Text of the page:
The stunning Stormers offload that is being copied on the beach

Charlie Morgan
The Telegraph
Trend-setter: Stormers wing Dillyn Leyds (right) set up a try with phenomenal offload against the Chiefs - EPA
Trend-setter: Stormers wing Dillyn Leyds (right) set up a try with phenomenal offload against the Chiefs - EPA

To suggest that Super Rugby has its structural problems would be to state the obvious on a pretty clumsy level. Sunday’s announcement that the tournament is to be downsized from 18 teams to 15, two years after up-scaling from to the current format, brought a period of bureaucratic chaos to a pinnacle.

That said, the competition keeps turning out exceptionally entertaining games punctuated by moments of jaw-dropping individual skill. On Saturday in Cape Town, the Stormers beat the visiting Chiefs 34-26. The match featured several outrageous attacking passages, none more so than this try by the home side’s full-back SP Marais.

Watch the score in its entirety below, and enjoy a behind-the-back, sat-down offload from Dillyn Leyds:

Clearly, this try can be broken down into two parts. First, the Stormers force a turnover from a dangerous position position.

The Chiefs launch a midfield strike move from a scrum just outside the opposition 22. Scrum-half Tawera Kerr-Barlow finds blindside wing James Lowe behind the decoy run of Aaron Cruden and centre Stephen Donald crashes through a stretched defensive line.

However, Stormers outside centre EW Viljeon readjusts to tackle Donald and the 2011 World Cup-winner tries to pass to current All Black Anton Lienert-Brown from the floor. At this point, Leyds (number 11) creeps into shot for the first time from the opposite flank.

Cheslin Kolbe rescues his side by snaffling an interception:

<span>Credit: Sky Sports </span>
Credit: Sky Sports

Crucially, he darts 10 metres or so forward so that Leyds is behind him and therefore able to chase the kick from an onside position. Kolbe then toes downfield under pressure:

<span>Credit: Sky Sports </span>
Credit: Sky Sports

We are constantly reminded that turnover ball is a fruitful source of tries and the truism play outs here. Besides anything else, Leyds shows exceptional pace to reach the ball ahead of the recovering Chiefs players.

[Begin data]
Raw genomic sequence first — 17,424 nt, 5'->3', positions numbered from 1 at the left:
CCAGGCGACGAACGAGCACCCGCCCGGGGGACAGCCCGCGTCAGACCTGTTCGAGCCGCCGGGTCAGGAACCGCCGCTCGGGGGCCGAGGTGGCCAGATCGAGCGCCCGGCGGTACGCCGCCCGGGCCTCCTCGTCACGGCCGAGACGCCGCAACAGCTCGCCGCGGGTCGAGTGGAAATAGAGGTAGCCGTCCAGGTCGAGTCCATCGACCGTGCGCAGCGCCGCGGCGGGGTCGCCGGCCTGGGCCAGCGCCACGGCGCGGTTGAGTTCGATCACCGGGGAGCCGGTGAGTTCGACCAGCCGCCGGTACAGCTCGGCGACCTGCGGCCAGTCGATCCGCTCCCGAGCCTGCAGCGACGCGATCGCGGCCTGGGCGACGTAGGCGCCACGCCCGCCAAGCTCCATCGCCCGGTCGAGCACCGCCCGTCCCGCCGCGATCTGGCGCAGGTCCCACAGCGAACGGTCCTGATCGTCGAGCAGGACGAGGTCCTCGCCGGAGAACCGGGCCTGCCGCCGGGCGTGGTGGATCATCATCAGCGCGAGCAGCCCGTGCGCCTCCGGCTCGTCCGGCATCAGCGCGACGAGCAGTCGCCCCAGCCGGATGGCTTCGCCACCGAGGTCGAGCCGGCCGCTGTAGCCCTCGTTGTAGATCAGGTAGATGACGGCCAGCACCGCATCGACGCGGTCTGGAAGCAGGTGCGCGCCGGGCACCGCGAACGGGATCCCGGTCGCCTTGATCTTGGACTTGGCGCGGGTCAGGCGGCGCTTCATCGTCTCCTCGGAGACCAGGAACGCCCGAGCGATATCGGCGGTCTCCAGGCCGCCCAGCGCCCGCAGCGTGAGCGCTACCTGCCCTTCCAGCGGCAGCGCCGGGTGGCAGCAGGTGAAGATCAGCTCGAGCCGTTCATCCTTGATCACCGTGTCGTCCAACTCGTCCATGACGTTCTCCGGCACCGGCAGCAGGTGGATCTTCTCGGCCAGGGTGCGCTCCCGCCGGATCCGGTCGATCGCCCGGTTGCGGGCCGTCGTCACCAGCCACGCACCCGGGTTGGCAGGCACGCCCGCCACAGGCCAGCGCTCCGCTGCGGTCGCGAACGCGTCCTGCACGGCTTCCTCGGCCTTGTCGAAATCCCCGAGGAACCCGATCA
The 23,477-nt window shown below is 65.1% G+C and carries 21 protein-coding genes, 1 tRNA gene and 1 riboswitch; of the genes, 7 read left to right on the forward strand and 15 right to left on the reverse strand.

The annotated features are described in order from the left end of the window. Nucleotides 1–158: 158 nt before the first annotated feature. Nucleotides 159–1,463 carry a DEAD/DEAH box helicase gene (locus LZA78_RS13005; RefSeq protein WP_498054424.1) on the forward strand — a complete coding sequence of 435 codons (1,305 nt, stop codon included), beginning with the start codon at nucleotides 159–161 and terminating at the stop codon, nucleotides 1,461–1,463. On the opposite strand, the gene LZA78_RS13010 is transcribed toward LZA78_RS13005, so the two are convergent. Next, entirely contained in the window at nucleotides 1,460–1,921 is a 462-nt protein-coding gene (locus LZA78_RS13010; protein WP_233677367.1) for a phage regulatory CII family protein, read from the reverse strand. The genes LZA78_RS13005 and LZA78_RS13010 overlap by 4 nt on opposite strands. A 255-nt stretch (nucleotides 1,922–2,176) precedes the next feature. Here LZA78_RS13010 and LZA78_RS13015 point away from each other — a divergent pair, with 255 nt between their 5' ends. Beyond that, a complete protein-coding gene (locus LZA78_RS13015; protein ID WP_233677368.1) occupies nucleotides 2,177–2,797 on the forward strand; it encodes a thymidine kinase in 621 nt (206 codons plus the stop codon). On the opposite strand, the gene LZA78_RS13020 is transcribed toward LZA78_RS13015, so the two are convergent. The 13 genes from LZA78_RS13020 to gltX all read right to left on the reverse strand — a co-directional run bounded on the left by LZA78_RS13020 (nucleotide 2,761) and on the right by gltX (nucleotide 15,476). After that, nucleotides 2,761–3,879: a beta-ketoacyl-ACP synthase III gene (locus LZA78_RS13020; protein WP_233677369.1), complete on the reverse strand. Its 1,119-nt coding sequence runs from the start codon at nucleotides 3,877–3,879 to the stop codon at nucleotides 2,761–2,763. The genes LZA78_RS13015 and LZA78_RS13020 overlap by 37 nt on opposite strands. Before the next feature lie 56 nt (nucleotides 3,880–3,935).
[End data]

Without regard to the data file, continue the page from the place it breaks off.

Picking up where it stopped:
Damien McKenzie stretches to make a fine tap-tackle, but even though the carrier seems isolated from any supporting teammates, he stays calm. 

If you watch Leyds closely, he looks to the left on hitting the ground before turning his back on Marais:

Sky Sports
Sky Sports

He has an idea of where his full-back will be and transfers the ball into his right hand.

With momentum of his fall turning his shoulders away from Marais, Leyds’ flicks out a pass into the path of the try-scorer: 

<span>Sky Sports</span>
Sky Sports

It is a quite remarkable piece of innovation and invention on the hoof. Leyds, who represented South Africa Under-20 at the Junior World Championship in 2012 before moving into different playing positions and finding it hard to nail down consistent game-time at senior level, has already caused a social media hurricane.

Evidently, the 24 year-old is inspiring youngsters as well. Yesterday, Springbok-bound coaching consultant Brendan Venter tweeted this video of his son on the beach attempting – and doing a very good job of accomplishing – an impression of Leyds: 

Super Rugby has teething problems to overcome. Even so, thanks largely to moments of magic like Leyds produced, viewers will keep tuning in.

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